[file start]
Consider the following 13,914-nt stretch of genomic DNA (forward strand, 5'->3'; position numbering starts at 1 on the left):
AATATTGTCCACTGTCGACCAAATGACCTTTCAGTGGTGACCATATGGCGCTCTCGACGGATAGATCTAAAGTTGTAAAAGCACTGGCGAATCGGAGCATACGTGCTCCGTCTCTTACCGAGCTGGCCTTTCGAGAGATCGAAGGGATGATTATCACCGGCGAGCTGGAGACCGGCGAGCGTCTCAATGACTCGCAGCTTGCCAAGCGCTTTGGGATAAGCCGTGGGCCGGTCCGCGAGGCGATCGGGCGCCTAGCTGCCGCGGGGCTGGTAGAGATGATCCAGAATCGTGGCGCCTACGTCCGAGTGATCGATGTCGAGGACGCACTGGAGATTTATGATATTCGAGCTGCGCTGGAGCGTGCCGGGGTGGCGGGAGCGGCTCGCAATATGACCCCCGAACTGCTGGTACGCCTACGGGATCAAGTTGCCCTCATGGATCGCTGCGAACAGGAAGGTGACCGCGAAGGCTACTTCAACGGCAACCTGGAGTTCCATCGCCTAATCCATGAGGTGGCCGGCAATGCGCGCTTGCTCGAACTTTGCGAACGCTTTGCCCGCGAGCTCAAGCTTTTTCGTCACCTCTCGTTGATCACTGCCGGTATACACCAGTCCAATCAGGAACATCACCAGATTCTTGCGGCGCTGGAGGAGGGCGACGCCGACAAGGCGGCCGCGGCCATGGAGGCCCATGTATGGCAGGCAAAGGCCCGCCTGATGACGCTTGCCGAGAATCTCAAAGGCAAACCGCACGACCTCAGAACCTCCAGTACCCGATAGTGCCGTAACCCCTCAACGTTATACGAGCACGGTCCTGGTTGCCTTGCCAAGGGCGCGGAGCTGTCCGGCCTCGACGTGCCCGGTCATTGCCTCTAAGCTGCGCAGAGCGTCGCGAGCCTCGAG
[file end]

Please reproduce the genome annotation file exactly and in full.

Consider the following 13,914-nt stretch of genomic DNA (forward strand, 5'->3'; position numbering starts at 1 on the left):
AATATTGTCCACTGTCGACCAAATGACCTTTCAGTGGTGACCATATGGCGCTCTCGACGGATAGATCTAAAGTTGTAAAAGCACTGGCGAATCGGAGCATACGTGCTCCGTCTCTTACCGAGCTGGCCTTTCGAGAGATCGAAGGGATGATTATCACCGGCGAGCTGGAGACCGGCGAGCGTCTCAATGACTCGCAGCTTGCCAAGCGCTTTGGGATAAGCCGTGGGCCGGTCCGCGAGGCGATCGGGCGCCTAGCTGCCGCGGGGCTGGTAGAGATGATCCAGAATCGTGGCGCCTACGTCCGAGTGATCGATGTCGAGGACGCACTGGAGATTTATGATATTCGAGCTGCGCTGGAGCGTGCCGGGGTGGCGGGAGCGGCTCGCAATATGACCCCCGAACTGCTGGTACGCCTACGGGATCAAGTTGCCCTCATGGATCGCTGCGAACAGGAAGGTGACCGCGAAGGCTACTTCAACGGCAACCTGGAGTTCCATCGCCTAATCCATGAGGTGGCCGGCAATGCGCGCTTGCTCGAACTTTGCGAACGCTTTGCCCGCGAGCTCAAGCTTTTTCGTCACCTCTCGTTGATCACTGCCGGTATACACCAGTCCAATCAGGAACATCACCAGATTCTTGCGGCGCTGGAGGAGGGCGACGCCGACAAGGCGGCCGCGGCCATGGAGGCCCATGTATGGCAGGCAAAGGCCCGCCTGATGACGCTTGCCGAGAATCTCAAAGGCAAACCGCACGACCTCAGAACCTCCAGTACCCGATAGTGCCGTAACCCCTCAACGTTATACGAGCACGGTCCTGGTTGCCTTGCCAAGGGCGCGGAGCTGTCCGGCCTCGACGTGCCCGGTCATTGCCTCTAAGCTGCGCAGAGCGTCGCGAGCCTCGAG